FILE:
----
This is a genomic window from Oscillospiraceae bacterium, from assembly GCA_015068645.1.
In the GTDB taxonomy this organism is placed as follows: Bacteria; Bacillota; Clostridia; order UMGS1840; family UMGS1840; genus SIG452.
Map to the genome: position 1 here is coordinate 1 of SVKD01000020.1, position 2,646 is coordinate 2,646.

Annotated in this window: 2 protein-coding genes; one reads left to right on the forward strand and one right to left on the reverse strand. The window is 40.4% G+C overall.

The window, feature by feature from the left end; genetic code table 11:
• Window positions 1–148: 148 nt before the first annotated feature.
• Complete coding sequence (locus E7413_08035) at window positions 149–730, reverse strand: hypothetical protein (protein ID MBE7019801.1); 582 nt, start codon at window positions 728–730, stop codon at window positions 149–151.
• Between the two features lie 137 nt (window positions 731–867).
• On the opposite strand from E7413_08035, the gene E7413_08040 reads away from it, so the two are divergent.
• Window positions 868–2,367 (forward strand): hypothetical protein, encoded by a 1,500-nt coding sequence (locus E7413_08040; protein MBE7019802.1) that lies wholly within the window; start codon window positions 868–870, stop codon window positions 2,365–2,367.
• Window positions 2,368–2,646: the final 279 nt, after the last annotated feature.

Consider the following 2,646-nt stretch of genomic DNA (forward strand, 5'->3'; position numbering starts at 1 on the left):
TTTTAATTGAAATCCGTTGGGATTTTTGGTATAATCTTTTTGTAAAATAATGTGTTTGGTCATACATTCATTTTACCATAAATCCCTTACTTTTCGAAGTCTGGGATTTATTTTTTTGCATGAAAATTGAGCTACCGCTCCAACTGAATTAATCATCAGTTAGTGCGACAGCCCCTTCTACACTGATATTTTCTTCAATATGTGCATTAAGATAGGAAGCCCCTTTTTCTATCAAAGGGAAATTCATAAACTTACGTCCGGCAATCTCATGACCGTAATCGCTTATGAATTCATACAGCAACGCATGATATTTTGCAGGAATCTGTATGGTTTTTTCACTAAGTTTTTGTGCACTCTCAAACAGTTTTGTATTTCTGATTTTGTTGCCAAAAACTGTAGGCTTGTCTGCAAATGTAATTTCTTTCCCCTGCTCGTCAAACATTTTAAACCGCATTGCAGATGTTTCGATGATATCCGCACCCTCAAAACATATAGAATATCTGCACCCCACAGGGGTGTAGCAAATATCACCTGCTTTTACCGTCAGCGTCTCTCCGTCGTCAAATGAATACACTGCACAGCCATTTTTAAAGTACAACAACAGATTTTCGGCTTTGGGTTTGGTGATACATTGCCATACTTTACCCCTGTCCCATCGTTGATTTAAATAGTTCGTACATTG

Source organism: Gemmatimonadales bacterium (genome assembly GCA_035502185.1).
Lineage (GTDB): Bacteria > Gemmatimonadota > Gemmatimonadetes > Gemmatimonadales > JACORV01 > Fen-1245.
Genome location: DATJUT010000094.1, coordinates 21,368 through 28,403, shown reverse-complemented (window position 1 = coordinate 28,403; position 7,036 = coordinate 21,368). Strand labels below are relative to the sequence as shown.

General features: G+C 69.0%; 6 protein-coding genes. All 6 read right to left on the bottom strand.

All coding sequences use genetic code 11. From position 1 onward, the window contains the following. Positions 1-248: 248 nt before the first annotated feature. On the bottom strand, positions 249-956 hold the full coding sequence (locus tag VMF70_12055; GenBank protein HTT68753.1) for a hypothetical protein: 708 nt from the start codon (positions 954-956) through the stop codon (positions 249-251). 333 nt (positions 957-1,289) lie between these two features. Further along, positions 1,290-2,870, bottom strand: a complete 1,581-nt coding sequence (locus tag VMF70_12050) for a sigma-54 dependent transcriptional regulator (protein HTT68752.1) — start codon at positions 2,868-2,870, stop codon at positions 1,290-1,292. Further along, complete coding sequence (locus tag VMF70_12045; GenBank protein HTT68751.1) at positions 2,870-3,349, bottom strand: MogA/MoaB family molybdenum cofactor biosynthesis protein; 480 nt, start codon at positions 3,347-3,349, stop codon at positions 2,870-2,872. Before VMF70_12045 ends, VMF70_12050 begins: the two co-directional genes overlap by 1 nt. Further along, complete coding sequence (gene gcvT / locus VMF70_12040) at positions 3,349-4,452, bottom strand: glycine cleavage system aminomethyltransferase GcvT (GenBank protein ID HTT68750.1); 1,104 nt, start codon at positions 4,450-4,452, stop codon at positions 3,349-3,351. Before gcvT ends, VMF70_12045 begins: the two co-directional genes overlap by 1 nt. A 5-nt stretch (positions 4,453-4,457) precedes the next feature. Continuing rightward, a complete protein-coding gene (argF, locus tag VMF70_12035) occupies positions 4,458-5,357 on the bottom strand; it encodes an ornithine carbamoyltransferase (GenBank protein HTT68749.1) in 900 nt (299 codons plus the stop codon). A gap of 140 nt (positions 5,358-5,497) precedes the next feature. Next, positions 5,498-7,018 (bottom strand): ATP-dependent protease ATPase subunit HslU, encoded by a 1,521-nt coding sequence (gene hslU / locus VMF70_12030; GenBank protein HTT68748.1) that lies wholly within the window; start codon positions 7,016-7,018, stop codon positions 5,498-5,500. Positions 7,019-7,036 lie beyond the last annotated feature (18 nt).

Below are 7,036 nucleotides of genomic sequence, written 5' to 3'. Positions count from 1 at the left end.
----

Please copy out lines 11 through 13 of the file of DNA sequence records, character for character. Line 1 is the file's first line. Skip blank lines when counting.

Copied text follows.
• Window positions 2,368–2,646: the final 279 nt, after the last annotated feature.

Consider the following 2,646-nt stretch of genomic DNA (forward strand, 5'->3'; position numbering starts at 1 on the left):
TTTTAATTGAAATCCGTTGGGATTTTTGGTATAATCTTTTTGTAAAATAATGTGTTTGGTCATACATTCATTTTACCATAAATCCCTTACTTTTCGAAGTCTGGGATTTATTTTTTTGCATGAAAATTGAGCTACCGCTCCAACTGAATTAATCATCAGTTAGTGCGACAGCCCCTTCTACACTGATATTTTCTTCAATATGTGCATTAAGATAGGAAGCCCCTTTTTCTATCAAAGGGAAATTCATAAACTTACGTCCGGCAATCTCATGACCGTAATCGCTTATGAATTCATACAGCAACGCATGATATTTTGCAGGAATCTGTATGGTTTTTTCACTAAGTTTTTGTGCACTCTCAAACAGTTTTGTATTTCTGATTTTGTTGCCAAAAACTGTAGGCTTGTCTGCAAATGTAATTTCTTTCCCCTGCTCGTCAAACATTTTAAACCGCATTGCAGATGTTTCGATGATATCCGCACCCTCAAAACATATAGAATATCTGCACCCCACAGGGGTGTAGCAAATATCACCTGCTTTTACCGTCAGCGTCTCTCCGTCGTCAAATGAATACACTGCACAGCCATTTTTAAAGTACAACAACAGATTTTCGGCTTTGGGTTTGGTGATACATTGCCATACTTTACCCCTGTCCCATCGTTGATTTAAATAGTTCGTACATTG